From NBGS Miramichi-WIKI
PEOPLE OF THE PAST James Mitchell
Peter Mitchell was born in Aberdeen, Scotland. In 1816 he immigrated to New Brunswick where he settled in Newcastle. There he set up a hotel business which prospered until it was destroyed during the Miramichi Fire of 1925.
In 1818 he married Barbara Grant, of the Clan Grant of Spey Side. They had eight children.
Agnes married Patrick Watt and had three children – Jane, William and George.
Bella married George Watt in 1857 and they moved to Alberta where she died in 1873.
Barbara was unmarried and died in 1853.
Jane moved to the USA.
William died in 1845 at twenty-two years of age.
Mary married John Hardy of Ottawa.
Peter went into politics - and we shall have more on him later.
James Mitchell, the youngest child of Peter and Barbara, was born in Newcastle on October 10, 1825 – just three days after the Miramichi Fire. He was the first child born in Northumberland County after the fire.
James was educated at Newcastle Grammar School. In 1853 he married Ann Jane Caldwell, a native of Newcastle. They had several children of which only three reached maturity. William became a civil engineer and moved to British Columbia where he married Lily McLagan. James, a barrister, married Isabella McCurdy and moved to Medicine Hat. Clarence was a civil engineer and also married a McCurdy. He moved to Manitoba.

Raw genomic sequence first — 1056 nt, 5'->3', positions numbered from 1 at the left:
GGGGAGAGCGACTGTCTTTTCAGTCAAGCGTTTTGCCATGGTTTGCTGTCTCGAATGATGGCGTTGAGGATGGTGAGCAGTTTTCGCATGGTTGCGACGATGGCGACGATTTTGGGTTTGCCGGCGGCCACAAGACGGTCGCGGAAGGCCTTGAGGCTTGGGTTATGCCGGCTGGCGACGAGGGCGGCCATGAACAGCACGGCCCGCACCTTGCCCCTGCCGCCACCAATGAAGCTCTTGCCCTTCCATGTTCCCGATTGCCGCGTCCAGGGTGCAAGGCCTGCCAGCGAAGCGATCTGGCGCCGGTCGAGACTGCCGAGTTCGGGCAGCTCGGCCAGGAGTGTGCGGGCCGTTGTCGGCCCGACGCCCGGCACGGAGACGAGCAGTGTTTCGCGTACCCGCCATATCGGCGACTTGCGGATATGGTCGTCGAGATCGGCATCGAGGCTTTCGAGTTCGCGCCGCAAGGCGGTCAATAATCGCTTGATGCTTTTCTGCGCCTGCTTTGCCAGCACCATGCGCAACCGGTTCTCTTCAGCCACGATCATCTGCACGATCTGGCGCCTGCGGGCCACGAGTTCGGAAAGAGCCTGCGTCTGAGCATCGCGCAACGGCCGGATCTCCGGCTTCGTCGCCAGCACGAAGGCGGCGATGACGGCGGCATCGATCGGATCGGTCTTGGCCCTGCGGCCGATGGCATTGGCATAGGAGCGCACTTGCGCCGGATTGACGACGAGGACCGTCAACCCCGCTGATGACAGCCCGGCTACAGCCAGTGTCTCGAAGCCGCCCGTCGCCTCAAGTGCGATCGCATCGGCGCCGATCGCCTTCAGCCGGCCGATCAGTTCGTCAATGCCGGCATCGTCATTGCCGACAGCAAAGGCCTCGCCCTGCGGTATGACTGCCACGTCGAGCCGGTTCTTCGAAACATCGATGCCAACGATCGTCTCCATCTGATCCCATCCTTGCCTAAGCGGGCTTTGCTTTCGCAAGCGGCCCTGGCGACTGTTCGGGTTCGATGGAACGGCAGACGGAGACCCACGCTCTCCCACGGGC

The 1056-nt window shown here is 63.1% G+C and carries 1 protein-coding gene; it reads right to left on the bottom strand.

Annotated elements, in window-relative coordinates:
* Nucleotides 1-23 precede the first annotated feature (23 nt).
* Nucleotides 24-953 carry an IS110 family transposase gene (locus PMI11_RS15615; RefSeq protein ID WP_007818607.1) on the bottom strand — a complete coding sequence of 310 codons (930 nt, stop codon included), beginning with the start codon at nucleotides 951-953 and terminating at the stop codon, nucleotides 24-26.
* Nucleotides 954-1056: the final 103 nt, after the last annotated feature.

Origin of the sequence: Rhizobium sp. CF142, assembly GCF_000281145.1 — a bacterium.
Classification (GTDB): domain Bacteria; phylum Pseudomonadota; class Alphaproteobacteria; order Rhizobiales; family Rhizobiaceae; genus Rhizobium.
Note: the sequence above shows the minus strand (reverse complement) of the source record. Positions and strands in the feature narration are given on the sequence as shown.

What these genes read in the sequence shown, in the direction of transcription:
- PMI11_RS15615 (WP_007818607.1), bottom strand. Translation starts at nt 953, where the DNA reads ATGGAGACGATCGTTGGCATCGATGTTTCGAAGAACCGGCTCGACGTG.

When Ann Jane died in 1869, James began to court Miss Belle McCurdy of Truro, N.S. whom he married in 1870. They had one son, Charles, who became a barrister and moved to Medicine Hat to practice with his half brother.
From 1855 to 1871 James Mitchell was High Sheriff of Northumberland County. In 1871 he resigned that position to become Inspector of Lights under his brother Peter who at the time was Minister of Marine and Fisheries. He kept the position until retirement.
by Andrew Fraser
Source: Northumberland News – June 22, 1983 This text is available for use under the Creative Commons Attribution-ShareAlike License. For more information, select the following link: http://creativecommons.org/licenses/by-sa/3.0/